Doing Business in China VS Hong Kong

 China Vs Hongkong hong kong

China has become quite adept at spotting and hunting down foreign companies who are doing business in China without a required Chinese entity. What exactly constitutes doing business in China? This is a very complecated question, but suffice it to say that the Chinese government has a very expansive definition of that simply because such a definition increases its tax coffers.

China continues/accelerates its crackdown on foreign companies doing business in China without Chinese entity, hence the rise in foreign companies setting up companies in Hong Kong and paying taxes there.


So is it legal to set up a company in Hong Kong will solve the problem of their operating on the Mainland without a company? Let's put it like that “Think of Hong Kong as New York. Having a Hong Kong company will no more help you get legal in China than setting up a new company in New York. When it comes to business law, you need to think of Hong Kong as a completely different country than Mainland China”


It is very common to deal with a company established in Hong Kong and having chinese “employees” in China but with no office in Mainland. This is 100% illegal in China. Yet it is common for the Chinese government to catch these companies. The reason companies with employees in China want to avoid having to establish an entity in Mainland is because of the employer taxes so the payments are really high and if they can keep there employees off the grid, they will avoid paying those taxes and benefits.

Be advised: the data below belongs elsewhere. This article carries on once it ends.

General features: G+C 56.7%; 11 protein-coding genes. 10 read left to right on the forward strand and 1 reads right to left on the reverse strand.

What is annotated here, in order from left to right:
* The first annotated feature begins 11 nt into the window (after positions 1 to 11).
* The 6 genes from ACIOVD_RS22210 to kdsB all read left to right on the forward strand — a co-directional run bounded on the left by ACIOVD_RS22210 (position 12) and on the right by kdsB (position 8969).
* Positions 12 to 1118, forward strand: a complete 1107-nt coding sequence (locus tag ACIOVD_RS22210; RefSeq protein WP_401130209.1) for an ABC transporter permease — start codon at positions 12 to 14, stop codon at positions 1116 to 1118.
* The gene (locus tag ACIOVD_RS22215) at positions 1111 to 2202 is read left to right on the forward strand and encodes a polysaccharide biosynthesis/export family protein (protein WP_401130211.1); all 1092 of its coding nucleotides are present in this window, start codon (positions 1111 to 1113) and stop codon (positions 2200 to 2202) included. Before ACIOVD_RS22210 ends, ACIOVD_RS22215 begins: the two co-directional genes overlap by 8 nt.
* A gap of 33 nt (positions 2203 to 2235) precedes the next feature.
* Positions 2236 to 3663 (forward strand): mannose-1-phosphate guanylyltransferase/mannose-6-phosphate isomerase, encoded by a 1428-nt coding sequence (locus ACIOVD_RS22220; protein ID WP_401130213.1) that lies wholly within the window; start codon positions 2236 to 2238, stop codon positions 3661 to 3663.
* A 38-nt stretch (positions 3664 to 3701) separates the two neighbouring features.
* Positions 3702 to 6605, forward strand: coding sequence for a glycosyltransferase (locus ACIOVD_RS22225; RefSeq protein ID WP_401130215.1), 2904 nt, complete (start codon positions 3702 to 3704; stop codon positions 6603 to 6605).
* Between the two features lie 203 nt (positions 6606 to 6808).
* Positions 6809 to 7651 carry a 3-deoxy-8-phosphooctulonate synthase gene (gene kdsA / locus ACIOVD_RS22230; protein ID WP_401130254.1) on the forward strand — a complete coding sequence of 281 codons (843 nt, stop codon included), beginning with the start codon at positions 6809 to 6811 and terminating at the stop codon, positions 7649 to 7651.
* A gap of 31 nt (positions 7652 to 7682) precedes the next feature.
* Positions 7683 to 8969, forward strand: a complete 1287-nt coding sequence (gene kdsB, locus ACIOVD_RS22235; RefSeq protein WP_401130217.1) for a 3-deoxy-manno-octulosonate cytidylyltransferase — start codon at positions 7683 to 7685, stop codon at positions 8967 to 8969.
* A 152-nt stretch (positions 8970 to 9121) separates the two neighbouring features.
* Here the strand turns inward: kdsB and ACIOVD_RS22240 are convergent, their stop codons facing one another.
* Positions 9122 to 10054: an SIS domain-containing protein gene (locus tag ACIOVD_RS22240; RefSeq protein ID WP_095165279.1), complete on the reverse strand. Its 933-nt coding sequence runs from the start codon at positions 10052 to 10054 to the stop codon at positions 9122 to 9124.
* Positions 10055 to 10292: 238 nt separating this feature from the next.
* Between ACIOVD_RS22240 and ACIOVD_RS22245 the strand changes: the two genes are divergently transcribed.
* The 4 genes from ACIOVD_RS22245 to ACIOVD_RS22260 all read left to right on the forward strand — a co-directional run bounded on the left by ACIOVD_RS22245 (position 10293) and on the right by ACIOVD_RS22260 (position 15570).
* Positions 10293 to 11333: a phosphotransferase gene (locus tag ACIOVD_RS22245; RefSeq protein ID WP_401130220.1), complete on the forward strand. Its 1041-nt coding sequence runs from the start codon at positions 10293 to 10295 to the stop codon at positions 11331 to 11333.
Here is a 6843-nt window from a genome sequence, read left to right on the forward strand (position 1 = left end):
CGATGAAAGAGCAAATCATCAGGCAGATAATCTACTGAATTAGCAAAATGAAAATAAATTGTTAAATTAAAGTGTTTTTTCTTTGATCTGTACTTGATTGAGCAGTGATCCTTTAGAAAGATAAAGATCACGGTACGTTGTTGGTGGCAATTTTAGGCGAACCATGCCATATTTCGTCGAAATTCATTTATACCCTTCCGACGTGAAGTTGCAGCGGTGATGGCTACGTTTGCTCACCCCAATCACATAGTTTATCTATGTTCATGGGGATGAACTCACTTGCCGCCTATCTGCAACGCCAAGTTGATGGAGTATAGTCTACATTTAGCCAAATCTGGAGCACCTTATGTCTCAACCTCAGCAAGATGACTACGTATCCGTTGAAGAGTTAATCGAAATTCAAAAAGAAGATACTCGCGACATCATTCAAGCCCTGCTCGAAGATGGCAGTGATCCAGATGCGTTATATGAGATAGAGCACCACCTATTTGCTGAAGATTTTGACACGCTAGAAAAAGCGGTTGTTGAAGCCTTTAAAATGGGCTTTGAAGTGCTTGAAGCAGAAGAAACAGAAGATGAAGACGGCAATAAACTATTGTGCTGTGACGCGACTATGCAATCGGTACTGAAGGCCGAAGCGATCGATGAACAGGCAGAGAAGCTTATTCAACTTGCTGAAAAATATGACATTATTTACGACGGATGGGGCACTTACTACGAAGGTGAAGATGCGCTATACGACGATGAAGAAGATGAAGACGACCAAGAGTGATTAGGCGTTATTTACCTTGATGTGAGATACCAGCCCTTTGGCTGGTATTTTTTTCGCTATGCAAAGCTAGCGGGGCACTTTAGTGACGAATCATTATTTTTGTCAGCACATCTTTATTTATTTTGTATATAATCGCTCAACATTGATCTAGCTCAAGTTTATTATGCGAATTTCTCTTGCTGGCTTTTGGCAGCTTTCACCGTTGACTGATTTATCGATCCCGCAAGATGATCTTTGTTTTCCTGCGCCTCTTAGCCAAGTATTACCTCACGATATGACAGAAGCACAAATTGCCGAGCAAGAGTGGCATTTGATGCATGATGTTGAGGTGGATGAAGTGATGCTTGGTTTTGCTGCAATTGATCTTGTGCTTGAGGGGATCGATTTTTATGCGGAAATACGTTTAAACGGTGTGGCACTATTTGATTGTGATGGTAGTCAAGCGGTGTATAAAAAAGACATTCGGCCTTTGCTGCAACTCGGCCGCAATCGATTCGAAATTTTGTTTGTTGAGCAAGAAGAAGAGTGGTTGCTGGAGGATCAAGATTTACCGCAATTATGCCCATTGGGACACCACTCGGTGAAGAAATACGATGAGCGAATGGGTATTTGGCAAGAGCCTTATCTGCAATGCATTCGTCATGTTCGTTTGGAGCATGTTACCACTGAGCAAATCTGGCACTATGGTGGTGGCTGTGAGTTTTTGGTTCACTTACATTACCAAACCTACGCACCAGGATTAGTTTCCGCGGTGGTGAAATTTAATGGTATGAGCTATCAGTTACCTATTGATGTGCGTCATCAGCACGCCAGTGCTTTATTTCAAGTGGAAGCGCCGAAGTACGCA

The “Hong Kong excuse” is actually generated by the Chinese employee who wants its foreign “employer” to stay off China’s grid as well. The employee likes its foreign employer to operate illegally in China because wages can be higher (no employer taxes nor income taxes). So the employee convinces its foreign employer that forming a Hong Kong company will be both cheaper and equally effective as forming a PRC company.

while we are discussing how Hong Kong entities do not satisfy PRC entity requirements, I might as well remind you that having a trademark in Hong Kong, Taiwan or Macau does not give you any trademark rights in the PRC and vice-versa. Again, you must think of these jurisdictions as being legally separate as that is the case when it comes to intellectual property as well. 


One last area where we often have to deal with the differences between Hong Kong and China is on all of our contracts relating to manufacturing, such as NNN Agreements (IP rights) and Product Development Agreements. Many Chinese manufacturers  want their agreements with their foreign customers to be with the manufacturer’s Hong Kong entity, not its China entity. For the foreign Client, This creates all sorts of ownership and liability issues which must be resolved correctly to prevent any legal  issues in the future, because it is legally correct, but offers no protections to the foreign buyer. Again the key issue here is that Hong Kong and the Mainland China are legally separate specially when it comes to commercial transactions.